Master Key Week 8: The Root of All Good and Evil

Have you read or heard this New Testament Bible passage?

(1 Timothy 6:10), “For the love of money is a root of all kinds of evil”. 

What do you think of this quote? Is greed really the root of many evils? And if so, what is the root of most of the good?

This blog entry isn’t going to dive into Bible passages to find the answer or explore a theological discussion about good and evil. I am just going to present you with a few ideas from The Master Key System – Part Eight  and let you decide.

First, would it make you feel better to know that there was one unchanging law that governed everyone equally? Well, there is, and you may be surprised what it is. Are you ready to learn it?

“Thought results in action”. Or as others have stated it “Thoughts are things”.

You may be thinking “OK. That is nice, but how do you get to the root of all good and evil?”

Consider if you had mostly constructive thoughts.good-and-evil

  • Would you have a positive mental attitude?
  • Would you focus on what you wanted from life?
  • Would you use your imagination to idealize your future?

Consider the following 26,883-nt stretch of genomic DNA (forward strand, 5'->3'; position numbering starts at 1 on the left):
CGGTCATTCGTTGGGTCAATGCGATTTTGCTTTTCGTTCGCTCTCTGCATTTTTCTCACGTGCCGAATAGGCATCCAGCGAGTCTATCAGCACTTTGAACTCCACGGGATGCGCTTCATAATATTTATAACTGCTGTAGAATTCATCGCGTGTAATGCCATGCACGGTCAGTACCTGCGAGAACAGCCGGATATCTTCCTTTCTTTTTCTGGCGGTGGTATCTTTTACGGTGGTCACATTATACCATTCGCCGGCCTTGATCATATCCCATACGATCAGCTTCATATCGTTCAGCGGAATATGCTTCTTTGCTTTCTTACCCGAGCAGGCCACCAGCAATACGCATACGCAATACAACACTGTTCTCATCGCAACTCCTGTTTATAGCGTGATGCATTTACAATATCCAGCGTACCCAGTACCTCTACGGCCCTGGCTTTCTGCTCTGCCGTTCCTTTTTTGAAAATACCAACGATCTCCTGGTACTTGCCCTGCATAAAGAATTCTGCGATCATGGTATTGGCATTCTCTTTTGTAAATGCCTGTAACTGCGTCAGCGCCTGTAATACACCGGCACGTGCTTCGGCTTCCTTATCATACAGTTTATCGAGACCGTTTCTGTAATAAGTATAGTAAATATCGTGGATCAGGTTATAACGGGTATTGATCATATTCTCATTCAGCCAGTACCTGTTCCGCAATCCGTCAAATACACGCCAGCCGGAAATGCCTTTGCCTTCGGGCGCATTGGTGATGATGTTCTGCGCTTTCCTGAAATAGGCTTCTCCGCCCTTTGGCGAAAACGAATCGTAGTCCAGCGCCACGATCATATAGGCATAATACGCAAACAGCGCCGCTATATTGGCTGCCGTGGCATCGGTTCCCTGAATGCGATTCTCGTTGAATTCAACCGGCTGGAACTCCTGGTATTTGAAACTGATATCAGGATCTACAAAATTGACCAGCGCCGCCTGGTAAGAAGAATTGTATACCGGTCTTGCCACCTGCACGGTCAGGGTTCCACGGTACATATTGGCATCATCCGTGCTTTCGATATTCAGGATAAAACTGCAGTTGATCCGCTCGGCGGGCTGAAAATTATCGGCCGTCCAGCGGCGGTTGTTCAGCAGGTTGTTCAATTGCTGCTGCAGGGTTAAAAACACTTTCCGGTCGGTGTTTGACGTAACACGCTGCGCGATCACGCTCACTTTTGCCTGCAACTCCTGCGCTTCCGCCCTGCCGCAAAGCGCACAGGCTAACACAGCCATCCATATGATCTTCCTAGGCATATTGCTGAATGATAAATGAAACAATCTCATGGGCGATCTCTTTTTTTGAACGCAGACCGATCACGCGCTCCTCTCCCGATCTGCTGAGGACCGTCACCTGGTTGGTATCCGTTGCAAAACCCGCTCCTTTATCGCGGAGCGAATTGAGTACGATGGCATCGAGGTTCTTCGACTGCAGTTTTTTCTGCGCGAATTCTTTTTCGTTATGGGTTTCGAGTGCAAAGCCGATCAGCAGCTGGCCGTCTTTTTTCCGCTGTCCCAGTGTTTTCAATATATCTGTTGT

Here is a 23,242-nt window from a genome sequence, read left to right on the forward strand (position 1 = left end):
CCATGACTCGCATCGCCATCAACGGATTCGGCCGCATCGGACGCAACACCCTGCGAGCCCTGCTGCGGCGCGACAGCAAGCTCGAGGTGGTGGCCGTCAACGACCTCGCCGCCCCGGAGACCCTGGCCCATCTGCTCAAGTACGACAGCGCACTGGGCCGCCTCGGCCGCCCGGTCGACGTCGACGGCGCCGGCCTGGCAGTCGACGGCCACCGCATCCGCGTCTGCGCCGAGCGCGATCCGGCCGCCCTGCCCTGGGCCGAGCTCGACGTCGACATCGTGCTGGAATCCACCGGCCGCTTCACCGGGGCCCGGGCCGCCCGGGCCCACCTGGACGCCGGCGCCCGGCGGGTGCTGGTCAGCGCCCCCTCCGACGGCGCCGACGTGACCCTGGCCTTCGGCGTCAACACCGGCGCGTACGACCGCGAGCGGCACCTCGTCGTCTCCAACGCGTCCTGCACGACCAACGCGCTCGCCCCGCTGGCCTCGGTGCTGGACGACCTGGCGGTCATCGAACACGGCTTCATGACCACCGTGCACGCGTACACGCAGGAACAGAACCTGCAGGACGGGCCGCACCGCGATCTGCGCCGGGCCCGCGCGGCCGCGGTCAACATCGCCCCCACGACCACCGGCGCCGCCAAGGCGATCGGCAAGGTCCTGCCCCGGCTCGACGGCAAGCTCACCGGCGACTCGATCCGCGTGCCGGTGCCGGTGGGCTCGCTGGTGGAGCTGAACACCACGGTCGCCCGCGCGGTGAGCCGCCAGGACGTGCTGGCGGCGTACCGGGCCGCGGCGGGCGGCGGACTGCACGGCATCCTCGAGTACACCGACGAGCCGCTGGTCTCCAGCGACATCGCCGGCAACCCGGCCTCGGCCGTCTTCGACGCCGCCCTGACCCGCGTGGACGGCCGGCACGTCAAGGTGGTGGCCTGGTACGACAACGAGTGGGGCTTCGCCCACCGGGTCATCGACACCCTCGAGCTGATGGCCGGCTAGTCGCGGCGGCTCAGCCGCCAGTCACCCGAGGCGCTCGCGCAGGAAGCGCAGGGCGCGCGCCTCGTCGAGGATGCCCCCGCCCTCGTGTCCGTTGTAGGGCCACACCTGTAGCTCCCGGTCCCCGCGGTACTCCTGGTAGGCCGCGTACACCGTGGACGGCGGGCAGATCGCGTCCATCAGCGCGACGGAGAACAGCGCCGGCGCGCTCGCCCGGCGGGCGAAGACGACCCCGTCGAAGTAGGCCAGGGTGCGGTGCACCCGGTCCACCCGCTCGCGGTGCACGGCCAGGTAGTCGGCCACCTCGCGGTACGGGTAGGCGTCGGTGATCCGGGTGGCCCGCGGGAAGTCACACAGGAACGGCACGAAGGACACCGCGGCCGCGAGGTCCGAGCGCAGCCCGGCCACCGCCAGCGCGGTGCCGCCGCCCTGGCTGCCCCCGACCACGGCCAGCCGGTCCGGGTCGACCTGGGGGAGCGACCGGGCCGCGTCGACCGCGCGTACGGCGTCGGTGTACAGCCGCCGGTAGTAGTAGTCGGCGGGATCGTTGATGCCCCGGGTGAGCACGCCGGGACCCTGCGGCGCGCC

Consider if you had mostly destructive thoughts.

  • Would you have a negative attitude toward life?
  • Would you focus on the bad things around you and more misery coming into your  life?
  • Would you imagine how terrible things could become in the future?

Throughout the ages, people have come to associate the results of harmonious, constructive thoughts as GOOD.  People have also come to associate the results of inharmonious, destructive thoughts as EVIL.

Notice the focus of most people is on the results. However, results are created by the thoughts you hold in your mind all day. What kind of thoughts are foremost in your mind? Will these thoughts lead to GOOD results or EVIL results?

Consider this story:

There was once a wise old man sitting at the gate of an ancient city. A young traveler stopped before entering the city and asked the old man, “What kind of people live in this town?” The wise man answered with a question, “What kind of people were in the town you just came from?” “Oh, they were liars and cheats and thugs and drunks, terrible people,” the young traveler replied. The old man shook his head, “The people in this town are the same way.” Later another stranger paused to ask the same question, and again the wise man questioned his questioner, “What kind of people did you just leave?” The second traveler answered, “Oh, I left a fine town. The people were good and kind and honest and hardworking.” The wise man smiled and said, “The people in this town are the same way.”